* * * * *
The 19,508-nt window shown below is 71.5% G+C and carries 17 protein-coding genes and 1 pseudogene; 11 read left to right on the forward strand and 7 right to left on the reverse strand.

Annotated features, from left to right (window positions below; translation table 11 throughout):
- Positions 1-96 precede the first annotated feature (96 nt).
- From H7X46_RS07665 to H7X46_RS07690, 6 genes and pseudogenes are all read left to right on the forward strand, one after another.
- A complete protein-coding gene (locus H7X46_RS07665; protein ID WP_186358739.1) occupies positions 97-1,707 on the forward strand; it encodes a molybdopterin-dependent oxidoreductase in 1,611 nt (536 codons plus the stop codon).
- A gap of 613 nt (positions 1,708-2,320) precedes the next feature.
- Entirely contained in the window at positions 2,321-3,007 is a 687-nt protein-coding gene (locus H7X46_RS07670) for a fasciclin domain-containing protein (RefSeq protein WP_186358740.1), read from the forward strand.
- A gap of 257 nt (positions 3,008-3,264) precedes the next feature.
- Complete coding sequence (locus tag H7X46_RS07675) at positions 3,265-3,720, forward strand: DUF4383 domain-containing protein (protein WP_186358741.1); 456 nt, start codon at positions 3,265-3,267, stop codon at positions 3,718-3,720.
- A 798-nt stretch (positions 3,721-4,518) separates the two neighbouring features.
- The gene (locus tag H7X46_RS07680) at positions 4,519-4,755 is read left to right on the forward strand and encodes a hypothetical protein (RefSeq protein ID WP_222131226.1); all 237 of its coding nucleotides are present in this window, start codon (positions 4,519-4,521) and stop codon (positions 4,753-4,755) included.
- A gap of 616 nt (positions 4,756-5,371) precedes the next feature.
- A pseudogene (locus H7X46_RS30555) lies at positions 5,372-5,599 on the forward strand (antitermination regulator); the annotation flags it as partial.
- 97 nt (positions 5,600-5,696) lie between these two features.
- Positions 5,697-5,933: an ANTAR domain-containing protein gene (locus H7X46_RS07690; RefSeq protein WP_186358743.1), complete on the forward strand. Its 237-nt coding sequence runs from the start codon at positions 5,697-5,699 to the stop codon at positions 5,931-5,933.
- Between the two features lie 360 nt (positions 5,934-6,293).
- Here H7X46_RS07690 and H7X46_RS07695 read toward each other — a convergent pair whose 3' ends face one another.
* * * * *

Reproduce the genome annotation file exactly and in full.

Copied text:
The 19,508-nt window shown below is 71.5% G+C and carries 17 protein-coding genes and 1 pseudogene; 11 read left to right on the forward strand and 7 right to left on the reverse strand.

Annotated features, from left to right (window positions below; translation table 11 throughout):
- Positions 1-96 precede the first annotated feature (96 nt).
- From H7X46_RS07665 to H7X46_RS07690, 6 genes and pseudogenes are all read left to right on the forward strand, one after another.
- A complete protein-coding gene (locus H7X46_RS07665; protein ID WP_186358739.1) occupies positions 97-1,707 on the forward strand; it encodes a molybdopterin-dependent oxidoreductase in 1,611 nt (536 codons plus the stop codon).
- A gap of 613 nt (positions 1,708-2,320) precedes the next feature.
- Entirely contained in the window at positions 2,321-3,007 is a 687-nt protein-coding gene (locus H7X46_RS07670) for a fasciclin domain-containing protein (RefSeq protein WP_186358740.1), read from the forward strand.
- A gap of 257 nt (positions 3,008-3,264) precedes the next feature.
- Complete coding sequence (locus tag H7X46_RS07675) at positions 3,265-3,720, forward strand: DUF4383 domain-containing protein (protein WP_186358741.1); 456 nt, start codon at positions 3,265-3,267, stop codon at positions 3,718-3,720.
- A 798-nt stretch (positions 3,721-4,518) separates the two neighbouring features.
- The gene (locus tag H7X46_RS07680) at positions 4,519-4,755 is read left to right on the forward strand and encodes a hypothetical protein (RefSeq protein ID WP_222131226.1); all 237 of its coding nucleotides are present in this window, start codon (positions 4,519-4,521) and stop codon (positions 4,753-4,755) included.
- A gap of 616 nt (positions 4,756-5,371) precedes the next feature.
- A pseudogene (locus H7X46_RS30555) lies at positions 5,372-5,599 on the forward strand (antitermination regulator); the annotation flags it as partial.
- 97 nt (positions 5,600-5,696) lie between these two features.
- Positions 5,697-5,933: an ANTAR domain-containing protein gene (locus H7X46_RS07690; RefSeq protein WP_186358743.1), complete on the forward strand. Its 237-nt coding sequence runs from the start codon at positions 5,697-5,699 to the stop codon at positions 5,931-5,933.
- Between the two features lie 360 nt (positions 5,934-6,293).
- Here H7X46_RS07690 and H7X46_RS07695 read toward each other — a convergent pair whose 3' ends face one another.